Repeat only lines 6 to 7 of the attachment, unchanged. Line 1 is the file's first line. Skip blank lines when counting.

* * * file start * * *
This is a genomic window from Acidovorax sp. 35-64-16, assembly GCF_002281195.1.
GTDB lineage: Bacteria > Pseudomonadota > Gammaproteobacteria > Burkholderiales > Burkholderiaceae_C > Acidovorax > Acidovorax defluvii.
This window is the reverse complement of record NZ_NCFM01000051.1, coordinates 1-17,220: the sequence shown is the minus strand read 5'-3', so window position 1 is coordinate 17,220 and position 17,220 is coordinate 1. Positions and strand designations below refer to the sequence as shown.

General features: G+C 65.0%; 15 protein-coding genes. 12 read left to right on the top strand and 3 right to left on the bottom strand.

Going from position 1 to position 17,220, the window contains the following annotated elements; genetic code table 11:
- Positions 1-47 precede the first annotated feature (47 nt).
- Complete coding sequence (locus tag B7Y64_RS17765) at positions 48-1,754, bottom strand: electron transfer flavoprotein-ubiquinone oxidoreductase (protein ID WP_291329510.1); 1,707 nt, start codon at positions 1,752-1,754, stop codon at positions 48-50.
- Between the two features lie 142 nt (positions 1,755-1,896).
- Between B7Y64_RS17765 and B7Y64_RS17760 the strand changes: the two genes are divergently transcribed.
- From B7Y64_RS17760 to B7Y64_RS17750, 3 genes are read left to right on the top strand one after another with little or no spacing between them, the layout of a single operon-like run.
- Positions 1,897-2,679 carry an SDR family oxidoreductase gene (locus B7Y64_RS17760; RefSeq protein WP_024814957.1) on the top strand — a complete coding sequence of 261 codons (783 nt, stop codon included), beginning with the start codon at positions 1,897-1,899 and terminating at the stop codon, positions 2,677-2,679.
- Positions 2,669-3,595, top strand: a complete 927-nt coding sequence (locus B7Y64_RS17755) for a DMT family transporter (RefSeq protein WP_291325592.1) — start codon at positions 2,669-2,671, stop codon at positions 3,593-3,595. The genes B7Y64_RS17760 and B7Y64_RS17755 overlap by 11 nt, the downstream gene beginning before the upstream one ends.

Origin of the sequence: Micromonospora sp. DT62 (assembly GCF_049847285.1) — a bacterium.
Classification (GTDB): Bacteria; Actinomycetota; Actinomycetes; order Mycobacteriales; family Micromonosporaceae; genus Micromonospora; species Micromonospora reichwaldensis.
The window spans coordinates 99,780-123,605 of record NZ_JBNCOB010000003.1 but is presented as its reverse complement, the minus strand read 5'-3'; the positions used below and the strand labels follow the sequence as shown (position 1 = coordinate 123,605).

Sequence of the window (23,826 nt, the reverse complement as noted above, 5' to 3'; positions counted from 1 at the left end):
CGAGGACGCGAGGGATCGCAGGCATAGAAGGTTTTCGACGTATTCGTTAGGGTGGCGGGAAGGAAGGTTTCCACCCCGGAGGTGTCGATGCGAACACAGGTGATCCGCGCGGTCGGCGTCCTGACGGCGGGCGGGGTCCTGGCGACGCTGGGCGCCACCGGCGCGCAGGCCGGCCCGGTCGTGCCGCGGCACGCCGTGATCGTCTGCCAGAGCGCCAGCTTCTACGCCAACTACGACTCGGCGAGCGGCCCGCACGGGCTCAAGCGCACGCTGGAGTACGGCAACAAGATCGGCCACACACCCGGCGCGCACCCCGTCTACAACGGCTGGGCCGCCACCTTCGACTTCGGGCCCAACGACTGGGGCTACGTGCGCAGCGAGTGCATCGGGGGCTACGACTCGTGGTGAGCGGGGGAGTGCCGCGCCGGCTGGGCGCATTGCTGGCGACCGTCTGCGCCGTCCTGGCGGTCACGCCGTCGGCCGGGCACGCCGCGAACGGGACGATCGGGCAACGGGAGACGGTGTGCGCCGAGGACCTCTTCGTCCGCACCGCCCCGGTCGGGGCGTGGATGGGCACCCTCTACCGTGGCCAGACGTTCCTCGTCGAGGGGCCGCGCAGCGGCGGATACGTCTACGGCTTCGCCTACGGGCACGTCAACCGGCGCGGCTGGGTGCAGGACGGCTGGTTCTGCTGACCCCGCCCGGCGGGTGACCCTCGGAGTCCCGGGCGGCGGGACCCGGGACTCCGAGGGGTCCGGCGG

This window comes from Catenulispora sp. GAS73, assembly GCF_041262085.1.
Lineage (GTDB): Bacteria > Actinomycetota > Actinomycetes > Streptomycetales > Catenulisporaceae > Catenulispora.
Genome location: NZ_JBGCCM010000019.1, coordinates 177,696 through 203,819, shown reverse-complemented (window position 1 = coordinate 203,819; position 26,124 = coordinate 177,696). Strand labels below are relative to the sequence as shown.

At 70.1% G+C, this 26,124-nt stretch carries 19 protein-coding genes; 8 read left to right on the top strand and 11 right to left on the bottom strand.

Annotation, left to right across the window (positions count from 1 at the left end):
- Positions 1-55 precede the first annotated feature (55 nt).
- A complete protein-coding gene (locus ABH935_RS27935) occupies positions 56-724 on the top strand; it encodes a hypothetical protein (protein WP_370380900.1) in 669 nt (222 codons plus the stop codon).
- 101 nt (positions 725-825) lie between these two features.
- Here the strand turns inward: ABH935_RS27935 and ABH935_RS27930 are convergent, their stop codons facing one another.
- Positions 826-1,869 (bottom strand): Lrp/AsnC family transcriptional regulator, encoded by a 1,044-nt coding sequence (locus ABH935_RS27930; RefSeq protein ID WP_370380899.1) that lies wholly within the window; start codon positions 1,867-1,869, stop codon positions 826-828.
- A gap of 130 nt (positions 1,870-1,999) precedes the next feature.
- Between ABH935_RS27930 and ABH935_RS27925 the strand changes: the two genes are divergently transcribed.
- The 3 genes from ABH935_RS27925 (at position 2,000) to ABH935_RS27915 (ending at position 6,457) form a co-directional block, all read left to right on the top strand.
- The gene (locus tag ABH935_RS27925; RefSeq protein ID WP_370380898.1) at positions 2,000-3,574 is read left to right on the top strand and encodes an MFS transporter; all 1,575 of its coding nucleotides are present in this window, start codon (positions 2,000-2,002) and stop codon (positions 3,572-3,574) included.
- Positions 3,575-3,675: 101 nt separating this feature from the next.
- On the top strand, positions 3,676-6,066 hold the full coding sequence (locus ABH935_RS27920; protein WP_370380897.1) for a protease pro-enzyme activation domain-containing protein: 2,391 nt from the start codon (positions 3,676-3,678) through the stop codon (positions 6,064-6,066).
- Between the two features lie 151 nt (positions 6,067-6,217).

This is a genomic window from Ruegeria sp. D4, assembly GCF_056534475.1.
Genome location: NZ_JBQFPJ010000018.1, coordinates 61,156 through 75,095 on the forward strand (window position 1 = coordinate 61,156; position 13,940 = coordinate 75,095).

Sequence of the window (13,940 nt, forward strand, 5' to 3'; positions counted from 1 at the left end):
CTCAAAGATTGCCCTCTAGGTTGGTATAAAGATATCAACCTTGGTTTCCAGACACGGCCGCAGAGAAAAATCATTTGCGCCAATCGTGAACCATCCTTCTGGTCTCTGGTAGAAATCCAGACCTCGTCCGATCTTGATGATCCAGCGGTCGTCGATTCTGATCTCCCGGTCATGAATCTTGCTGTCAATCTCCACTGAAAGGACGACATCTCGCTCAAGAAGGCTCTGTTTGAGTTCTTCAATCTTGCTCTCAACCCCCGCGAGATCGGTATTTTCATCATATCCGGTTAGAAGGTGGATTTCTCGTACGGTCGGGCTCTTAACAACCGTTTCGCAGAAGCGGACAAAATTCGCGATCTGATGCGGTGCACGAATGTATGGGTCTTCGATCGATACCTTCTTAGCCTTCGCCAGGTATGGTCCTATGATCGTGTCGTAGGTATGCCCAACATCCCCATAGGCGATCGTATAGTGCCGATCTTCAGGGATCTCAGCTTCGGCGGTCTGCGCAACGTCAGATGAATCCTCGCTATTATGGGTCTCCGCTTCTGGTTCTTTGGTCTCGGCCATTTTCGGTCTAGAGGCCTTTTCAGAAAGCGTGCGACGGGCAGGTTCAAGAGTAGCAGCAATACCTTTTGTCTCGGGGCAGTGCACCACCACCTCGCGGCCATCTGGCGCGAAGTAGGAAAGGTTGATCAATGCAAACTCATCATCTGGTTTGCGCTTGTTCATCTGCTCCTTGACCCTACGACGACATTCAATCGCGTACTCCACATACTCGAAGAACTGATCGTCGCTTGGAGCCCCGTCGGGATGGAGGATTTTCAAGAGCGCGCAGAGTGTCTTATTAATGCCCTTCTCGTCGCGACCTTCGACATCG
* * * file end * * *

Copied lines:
- Positions 1-47 precede the first annotated feature (47 nt).
- Complete coding sequence (locus tag B7Y64_RS17765) at positions 48-1,754, bottom strand: electron transfer flavoprotein-ubiquinone oxidoreductase (protein ID WP_291329510.1); 1,707 nt, start codon at positions 1,752-1,754, stop codon at positions 48-50.